Jordan Harbinger: [00:27:41] It must be hard to learn that without having had the example. I know when you ended up on the street, you wrote in the book, "Even the cops who arrested me ask me why I was wasting my life. They believed in me more than I believed in myself." Which is crazy to think that somebody who's arresting you is like, "Hey, what are you doing? What are you doing? This is not who you are." And you're thinking like, "What do you know about me?" And the answer is more than you seem to know about yourself at that time and more than your parents seem to know because they are at work all the time, which is just crazy to me.
Shaka Senghor: [00:28:09] Yeah. I mean, I've always reflected one of those moments of having those types of interactions where people can see what's seems to be so obvious. One of the areas I think that a lot of people miss the mark on is like internal belief. And how much more dominant that is than external validation. And it's something that we don't really even talk about, especially like with young boys. Like what are our internal beliefs? What do we believe about ourselves? And I think it is specifically, as you know, a mentor to a lot of young black boys. And like a lot of my work, it's convincing them to shift their beliefs about themselves, self-esteem issues, self-worthiness, and this runs across the spectrum. It doesn't matter -- black, brown, white. There's a struggle in our country with young boys to figure out what their identity is. And to figure out how to say, "You know, I don't feel my best self or I'm struggling with these things." It's one of the reasons suicide rates amongst young boys are growing. In a day and age we live in where everything is on social media, and we hear about the young ladies who grapple with body identity and what they should look like. But there's also the success factor or the tough factor, or the athletic factor that a lot of young boys are struggling with finding their place.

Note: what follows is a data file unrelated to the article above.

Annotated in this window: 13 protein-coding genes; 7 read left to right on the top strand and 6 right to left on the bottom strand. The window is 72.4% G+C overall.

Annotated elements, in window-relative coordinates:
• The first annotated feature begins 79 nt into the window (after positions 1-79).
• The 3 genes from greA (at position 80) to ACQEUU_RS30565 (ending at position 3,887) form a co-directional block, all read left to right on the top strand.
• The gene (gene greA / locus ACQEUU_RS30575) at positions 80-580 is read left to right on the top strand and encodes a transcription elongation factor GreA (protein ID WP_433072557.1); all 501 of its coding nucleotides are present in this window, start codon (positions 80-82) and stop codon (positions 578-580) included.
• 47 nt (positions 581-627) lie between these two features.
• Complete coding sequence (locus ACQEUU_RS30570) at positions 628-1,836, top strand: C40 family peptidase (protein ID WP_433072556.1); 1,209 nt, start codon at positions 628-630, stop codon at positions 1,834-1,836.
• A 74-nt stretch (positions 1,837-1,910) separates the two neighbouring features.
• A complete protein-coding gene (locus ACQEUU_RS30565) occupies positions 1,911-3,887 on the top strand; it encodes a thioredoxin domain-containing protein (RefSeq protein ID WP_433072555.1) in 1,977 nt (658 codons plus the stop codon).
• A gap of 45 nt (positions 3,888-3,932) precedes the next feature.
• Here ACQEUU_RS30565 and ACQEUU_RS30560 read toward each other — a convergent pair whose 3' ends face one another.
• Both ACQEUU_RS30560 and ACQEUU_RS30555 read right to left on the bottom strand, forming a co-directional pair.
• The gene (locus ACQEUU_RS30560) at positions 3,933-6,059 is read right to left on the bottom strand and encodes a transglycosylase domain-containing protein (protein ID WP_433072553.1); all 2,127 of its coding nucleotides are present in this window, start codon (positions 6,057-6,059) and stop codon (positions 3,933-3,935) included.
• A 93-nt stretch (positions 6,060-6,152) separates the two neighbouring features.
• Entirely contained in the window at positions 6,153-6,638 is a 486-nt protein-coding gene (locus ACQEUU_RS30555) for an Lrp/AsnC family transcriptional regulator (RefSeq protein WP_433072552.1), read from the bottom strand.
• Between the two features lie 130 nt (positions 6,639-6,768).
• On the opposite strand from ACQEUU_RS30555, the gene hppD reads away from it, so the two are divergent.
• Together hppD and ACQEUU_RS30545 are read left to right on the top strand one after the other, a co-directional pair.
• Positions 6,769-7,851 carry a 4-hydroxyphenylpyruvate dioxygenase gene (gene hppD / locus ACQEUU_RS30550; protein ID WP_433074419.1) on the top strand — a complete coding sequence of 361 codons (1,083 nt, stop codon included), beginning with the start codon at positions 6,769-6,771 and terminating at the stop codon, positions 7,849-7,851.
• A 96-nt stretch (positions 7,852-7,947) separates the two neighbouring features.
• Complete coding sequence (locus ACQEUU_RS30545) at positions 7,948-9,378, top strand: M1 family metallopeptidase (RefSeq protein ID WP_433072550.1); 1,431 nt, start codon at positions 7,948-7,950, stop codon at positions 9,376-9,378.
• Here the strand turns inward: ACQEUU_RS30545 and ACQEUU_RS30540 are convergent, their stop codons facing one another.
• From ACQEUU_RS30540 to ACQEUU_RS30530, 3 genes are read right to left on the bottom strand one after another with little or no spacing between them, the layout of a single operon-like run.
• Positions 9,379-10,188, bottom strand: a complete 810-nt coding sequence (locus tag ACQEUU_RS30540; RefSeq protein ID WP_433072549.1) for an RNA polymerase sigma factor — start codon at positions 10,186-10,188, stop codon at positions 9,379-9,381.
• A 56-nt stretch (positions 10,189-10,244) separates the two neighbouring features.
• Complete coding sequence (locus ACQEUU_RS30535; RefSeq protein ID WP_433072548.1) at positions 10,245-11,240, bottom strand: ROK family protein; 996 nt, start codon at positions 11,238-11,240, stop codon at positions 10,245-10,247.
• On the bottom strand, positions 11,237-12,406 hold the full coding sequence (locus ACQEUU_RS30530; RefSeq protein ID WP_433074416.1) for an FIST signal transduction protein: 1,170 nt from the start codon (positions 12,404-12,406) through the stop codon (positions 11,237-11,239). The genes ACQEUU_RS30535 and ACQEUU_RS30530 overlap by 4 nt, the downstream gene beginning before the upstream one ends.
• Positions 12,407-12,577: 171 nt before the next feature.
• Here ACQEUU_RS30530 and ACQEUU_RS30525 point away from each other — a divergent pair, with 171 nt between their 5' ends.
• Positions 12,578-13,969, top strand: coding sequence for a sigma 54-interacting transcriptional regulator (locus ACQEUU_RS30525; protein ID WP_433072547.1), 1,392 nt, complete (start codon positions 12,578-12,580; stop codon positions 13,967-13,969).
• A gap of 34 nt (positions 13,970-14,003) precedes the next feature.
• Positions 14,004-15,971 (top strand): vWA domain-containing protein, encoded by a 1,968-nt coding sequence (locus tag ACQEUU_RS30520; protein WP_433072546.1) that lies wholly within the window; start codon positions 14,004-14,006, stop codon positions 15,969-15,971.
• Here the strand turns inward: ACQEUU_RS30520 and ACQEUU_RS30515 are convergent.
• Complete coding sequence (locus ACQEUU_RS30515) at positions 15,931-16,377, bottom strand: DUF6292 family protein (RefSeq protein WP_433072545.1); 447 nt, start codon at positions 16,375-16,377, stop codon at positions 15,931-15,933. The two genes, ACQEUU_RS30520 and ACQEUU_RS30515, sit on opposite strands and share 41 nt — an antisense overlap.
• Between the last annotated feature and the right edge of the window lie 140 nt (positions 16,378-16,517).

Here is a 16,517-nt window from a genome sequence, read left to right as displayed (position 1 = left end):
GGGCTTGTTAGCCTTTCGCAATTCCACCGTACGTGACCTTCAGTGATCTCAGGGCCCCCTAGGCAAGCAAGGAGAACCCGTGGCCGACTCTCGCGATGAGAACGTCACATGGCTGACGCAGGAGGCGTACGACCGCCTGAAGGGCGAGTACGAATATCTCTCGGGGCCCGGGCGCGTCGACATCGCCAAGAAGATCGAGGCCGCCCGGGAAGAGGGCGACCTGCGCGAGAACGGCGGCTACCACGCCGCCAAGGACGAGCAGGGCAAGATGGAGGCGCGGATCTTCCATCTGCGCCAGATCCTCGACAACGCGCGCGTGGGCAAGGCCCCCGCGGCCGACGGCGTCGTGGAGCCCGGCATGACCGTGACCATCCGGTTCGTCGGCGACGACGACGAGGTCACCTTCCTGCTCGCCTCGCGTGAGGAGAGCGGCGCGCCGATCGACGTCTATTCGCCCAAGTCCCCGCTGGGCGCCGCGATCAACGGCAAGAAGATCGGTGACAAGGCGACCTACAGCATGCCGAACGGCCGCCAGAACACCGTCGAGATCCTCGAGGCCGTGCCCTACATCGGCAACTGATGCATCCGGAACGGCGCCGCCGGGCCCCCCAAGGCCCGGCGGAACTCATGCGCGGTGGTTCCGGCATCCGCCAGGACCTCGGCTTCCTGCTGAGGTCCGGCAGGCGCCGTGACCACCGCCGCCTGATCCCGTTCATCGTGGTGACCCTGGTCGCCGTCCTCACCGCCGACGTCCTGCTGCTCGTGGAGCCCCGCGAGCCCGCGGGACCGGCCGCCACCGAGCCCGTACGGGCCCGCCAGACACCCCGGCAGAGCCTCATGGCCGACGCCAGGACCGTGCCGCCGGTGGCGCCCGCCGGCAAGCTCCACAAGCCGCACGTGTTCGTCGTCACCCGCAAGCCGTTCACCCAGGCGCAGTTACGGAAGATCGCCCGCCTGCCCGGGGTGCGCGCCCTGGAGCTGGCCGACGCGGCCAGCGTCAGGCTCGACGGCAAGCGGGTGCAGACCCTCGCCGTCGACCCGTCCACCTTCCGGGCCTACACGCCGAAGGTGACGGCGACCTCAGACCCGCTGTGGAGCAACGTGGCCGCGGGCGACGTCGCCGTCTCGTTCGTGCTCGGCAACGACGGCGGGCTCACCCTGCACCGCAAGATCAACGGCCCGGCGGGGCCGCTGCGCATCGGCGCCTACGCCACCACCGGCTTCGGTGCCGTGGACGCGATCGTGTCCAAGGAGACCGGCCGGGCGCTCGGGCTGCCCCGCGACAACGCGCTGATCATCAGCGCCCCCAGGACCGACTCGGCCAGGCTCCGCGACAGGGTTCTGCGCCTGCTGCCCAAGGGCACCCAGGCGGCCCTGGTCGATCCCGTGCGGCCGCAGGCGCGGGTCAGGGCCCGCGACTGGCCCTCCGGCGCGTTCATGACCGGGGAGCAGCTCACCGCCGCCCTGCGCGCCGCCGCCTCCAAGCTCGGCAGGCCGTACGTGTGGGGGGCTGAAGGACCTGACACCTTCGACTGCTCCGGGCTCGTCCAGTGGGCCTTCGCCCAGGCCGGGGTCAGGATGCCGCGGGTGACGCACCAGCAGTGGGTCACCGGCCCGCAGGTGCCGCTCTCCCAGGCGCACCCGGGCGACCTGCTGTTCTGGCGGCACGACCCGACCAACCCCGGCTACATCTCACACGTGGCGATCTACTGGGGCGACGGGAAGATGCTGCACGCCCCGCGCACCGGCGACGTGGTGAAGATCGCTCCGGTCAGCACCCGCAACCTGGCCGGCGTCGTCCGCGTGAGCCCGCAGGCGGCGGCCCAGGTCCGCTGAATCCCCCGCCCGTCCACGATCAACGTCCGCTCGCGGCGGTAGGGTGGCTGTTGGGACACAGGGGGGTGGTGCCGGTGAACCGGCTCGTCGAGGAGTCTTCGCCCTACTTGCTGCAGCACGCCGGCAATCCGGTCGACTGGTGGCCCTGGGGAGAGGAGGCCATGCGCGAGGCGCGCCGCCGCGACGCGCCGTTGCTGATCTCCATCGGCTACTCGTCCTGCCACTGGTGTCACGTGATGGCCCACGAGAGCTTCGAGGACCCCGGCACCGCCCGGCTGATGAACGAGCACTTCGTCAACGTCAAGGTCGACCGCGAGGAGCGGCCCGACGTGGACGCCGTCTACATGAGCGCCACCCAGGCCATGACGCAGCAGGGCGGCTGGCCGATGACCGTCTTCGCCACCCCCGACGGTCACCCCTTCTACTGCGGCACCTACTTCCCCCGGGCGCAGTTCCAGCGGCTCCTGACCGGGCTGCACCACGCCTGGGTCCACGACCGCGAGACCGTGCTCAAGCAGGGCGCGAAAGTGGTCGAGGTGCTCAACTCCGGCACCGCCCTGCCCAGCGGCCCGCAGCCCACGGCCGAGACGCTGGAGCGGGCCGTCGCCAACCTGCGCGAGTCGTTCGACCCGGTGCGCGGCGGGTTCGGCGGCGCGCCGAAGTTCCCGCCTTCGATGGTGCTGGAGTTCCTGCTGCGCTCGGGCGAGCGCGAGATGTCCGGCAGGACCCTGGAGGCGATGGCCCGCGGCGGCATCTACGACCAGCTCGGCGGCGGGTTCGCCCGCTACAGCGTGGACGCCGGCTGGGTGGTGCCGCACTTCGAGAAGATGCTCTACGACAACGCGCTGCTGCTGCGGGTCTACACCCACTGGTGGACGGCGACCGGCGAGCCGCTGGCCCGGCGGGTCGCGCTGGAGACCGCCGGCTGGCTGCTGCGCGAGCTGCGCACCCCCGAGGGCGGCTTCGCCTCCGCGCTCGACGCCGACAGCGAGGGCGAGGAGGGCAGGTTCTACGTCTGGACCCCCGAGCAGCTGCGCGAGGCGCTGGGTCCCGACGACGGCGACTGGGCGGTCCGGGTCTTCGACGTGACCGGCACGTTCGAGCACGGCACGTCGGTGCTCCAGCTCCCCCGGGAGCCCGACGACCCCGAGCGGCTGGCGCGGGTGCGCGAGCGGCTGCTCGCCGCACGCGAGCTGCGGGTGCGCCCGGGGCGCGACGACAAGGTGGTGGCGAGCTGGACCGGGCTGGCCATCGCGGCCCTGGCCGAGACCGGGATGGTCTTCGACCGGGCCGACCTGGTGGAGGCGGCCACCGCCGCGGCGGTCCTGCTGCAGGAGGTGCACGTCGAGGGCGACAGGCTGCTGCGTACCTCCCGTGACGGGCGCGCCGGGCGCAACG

[00:29:20] You know, I talk to a lot of young boys who are nerds. They're just smart kids and they want to do nerdy stuff and nobody celebrates or honors that in society. And so they have this inner turmoil where they're like, "Oh, well, let me try and get validated through this aspect of like what it means to be a boy." So I think it's a conversation that actually would be helpful to me. If you think about some of these young men who are doing mass shootings at schools. And you really started digging to their background and you'll see that these issues are there, and it's more than just they're watching the video game because that's the easy stuff, right? It's easy to be like, "Oh, well this person was this racist, or this person was this watching video games or whatever." But there's really something happening with young men in the country that we're just not talking about. And largely because there isn't a lot of space for men to just talk in general about what it even means to be male in this world. What does it mean to be a man? What does it mean to be a boy and what are our emotional needs? Because we're only taught to express our emotions through anger or frustration.